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Laurel resident and Atholton High graduate Johnson savors national women's lacrosse title

Laurel resident Emma Johnson was just glad to be on the women’s lacrosse team last year as a freshman at James Madison University, according to her coach.

This year, Johnson was a sophomore leader on defense and she started every game for the Dukes, who defeated Boston College, 16-15, on May 27 for the Division I NCAA championship.

“She improved her intensity on the field,” said JMU head coach Shelley Klaes-Bawcombe, who is from Glen Arm and went to Loch Raven High. “She became a clear presence on defense. She was actively involved in problem solving. That started in the fall. She is just getting better every year.”

It was the first national title for JMU in women’s lacrosse and was a rare crown for a school not among the power five NCAA conferences.

The Colonial Athletic Association champion Dukes title came at Stony Brook on Long Island and before a national television audience on ESPNU. Johnson had several family members at the game, including her parents.

“It was unbelievable,” said Johnson, a graduate of Atholton High School. “I was saying to my parents earlier today the atmosphere of alumni that came to support us … that was the biggest thing for me, the support of the alumni.”

JMU was aided by a non-conference schedule that saw the Dukes beat powerhouse North Carolina in the season opener in double overtime.

The Dukes were unbeaten in CAA play, defeating Towson 17-16, in overtime, during the regular season and then beating the Tigers 16-10 in the CAA championship contest at James Madison.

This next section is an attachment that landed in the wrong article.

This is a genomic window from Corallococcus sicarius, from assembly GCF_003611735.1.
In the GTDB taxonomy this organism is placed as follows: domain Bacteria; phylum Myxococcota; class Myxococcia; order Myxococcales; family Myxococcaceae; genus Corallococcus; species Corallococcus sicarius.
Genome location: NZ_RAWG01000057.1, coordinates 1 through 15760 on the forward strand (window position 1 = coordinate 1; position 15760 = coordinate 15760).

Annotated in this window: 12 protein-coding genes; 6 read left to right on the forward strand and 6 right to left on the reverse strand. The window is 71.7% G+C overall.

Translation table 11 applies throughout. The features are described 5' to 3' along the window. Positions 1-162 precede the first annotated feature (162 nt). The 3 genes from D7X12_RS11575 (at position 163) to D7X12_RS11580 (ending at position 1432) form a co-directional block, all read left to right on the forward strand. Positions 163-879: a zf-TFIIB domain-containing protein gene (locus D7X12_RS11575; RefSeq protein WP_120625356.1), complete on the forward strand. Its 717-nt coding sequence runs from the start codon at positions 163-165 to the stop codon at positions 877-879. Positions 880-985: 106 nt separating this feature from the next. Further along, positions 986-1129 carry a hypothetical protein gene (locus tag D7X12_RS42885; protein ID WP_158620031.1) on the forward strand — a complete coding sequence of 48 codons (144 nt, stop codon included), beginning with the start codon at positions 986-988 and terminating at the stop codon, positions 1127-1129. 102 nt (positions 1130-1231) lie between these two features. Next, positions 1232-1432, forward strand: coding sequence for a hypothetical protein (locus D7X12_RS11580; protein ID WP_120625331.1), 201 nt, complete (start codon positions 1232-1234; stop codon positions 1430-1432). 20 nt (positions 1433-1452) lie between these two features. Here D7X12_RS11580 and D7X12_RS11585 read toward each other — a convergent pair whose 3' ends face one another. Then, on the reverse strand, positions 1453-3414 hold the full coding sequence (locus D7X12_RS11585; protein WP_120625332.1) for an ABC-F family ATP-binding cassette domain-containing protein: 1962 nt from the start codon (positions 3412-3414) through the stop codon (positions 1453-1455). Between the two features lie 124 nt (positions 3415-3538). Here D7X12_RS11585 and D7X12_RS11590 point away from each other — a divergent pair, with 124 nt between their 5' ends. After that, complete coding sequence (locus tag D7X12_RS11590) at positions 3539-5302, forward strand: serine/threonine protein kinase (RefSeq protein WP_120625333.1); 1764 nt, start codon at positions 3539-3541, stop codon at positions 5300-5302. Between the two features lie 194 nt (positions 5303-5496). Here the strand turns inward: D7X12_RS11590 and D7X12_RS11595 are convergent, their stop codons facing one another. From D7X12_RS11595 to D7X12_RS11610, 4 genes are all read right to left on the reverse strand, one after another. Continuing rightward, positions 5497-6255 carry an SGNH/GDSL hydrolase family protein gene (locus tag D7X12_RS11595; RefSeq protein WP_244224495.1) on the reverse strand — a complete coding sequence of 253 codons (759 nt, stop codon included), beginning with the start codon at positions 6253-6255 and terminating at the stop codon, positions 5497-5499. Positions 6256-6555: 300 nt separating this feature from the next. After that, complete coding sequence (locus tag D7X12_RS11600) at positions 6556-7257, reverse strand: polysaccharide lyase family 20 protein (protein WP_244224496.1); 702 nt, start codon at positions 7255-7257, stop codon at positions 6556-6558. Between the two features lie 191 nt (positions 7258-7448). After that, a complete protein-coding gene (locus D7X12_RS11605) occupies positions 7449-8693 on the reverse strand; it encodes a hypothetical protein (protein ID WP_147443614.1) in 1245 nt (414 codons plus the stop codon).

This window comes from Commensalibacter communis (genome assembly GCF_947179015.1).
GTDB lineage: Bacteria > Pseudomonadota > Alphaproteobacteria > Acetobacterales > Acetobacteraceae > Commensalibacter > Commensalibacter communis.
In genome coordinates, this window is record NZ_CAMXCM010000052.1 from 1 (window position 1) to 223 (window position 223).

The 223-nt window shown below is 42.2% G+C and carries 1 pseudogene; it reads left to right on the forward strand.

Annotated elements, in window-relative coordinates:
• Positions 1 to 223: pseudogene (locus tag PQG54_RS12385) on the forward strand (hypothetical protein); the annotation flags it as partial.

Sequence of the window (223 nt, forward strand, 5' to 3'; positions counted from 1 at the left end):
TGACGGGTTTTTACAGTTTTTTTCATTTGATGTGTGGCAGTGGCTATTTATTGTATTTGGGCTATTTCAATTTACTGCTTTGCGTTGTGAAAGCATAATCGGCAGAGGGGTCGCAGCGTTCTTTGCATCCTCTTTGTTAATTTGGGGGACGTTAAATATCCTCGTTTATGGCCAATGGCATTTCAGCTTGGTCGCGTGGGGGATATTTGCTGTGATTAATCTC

The road to a national title may have been paved a little smoother when Boston College stunned powerhouse Maryland in the national semifinals two days before the title game.

JMU ended the year 22-1 overall, with the only loss coming in College Park to the Terps, 15-12, on March 24. After that defeat, the Dukes won their next 15 games, and they held off a late rally by Boston College in the championship game.

“It was amazing to see BC come out with that win over Maryland,” said Johnson, who attended Gorman Crossing Elementary and Murray Hill Middle School. “We were both newcomers, having never won a national title.”

Johnson and the JMU defense were challenged in the closing minutes when Boston College increased the pressure trying to tie the game.

“Keeping our zone really compact was key,” Johnson said. “Don’t make any risky plays, make smart decisions. BC was so fast and so aggressive.”

A CAA all-rookie player in 2017, Johnson was among the team leaders with 44 groundballs this season and she caused 34 turnovers.

She ranks 18th at JMU in her career after just two seasons with 55 caused turnovers.

She also provided stability on the defense and was one of just two sophomores who started on a regular basis.

“This year, she was way more vocal about problem solving,” Klaes-Bawcombe said. “Getting all five defenders on the same page doesn’t just happen by accident.”

Johnson was one of 10 players on the roster from Maryland and the only one from Howard County. Another top sophomore for JMU was attacker Maddie McDaniel, who is from Severna Park and played at The Severn School.

The drive from the Baltimore area to JMU in Harrisonburg, Virginia is about three hours. And that has been good news for the Dukes program.

“Baltimore has been our bread and butter,” said Klaes-Bawcombe, a former JMU star who finished her 12th season at the school as coach. “The area produces well-rounded players. It is a hop, skip and jump from JMU. Parents can come in and out in a day.”

The national title began a memorable spring for Johnson, an all-county player at Atholton. JMU arrived back on campus a few hours after winning the national title and was greeted by about 50 fans.

The next day, Johnson, majoring in intelligence analysis, drove home to Laurel and then left for a JMU study abroad program in Ireland on May 30.

It is the first trip out of the country for Johnson, who will spend about three weeks studying some of the civil strife in the region.

She heard from a lot of high school friends and teachers before she left her neighborhood.

“The support I am getting from my high school is great,” she said.

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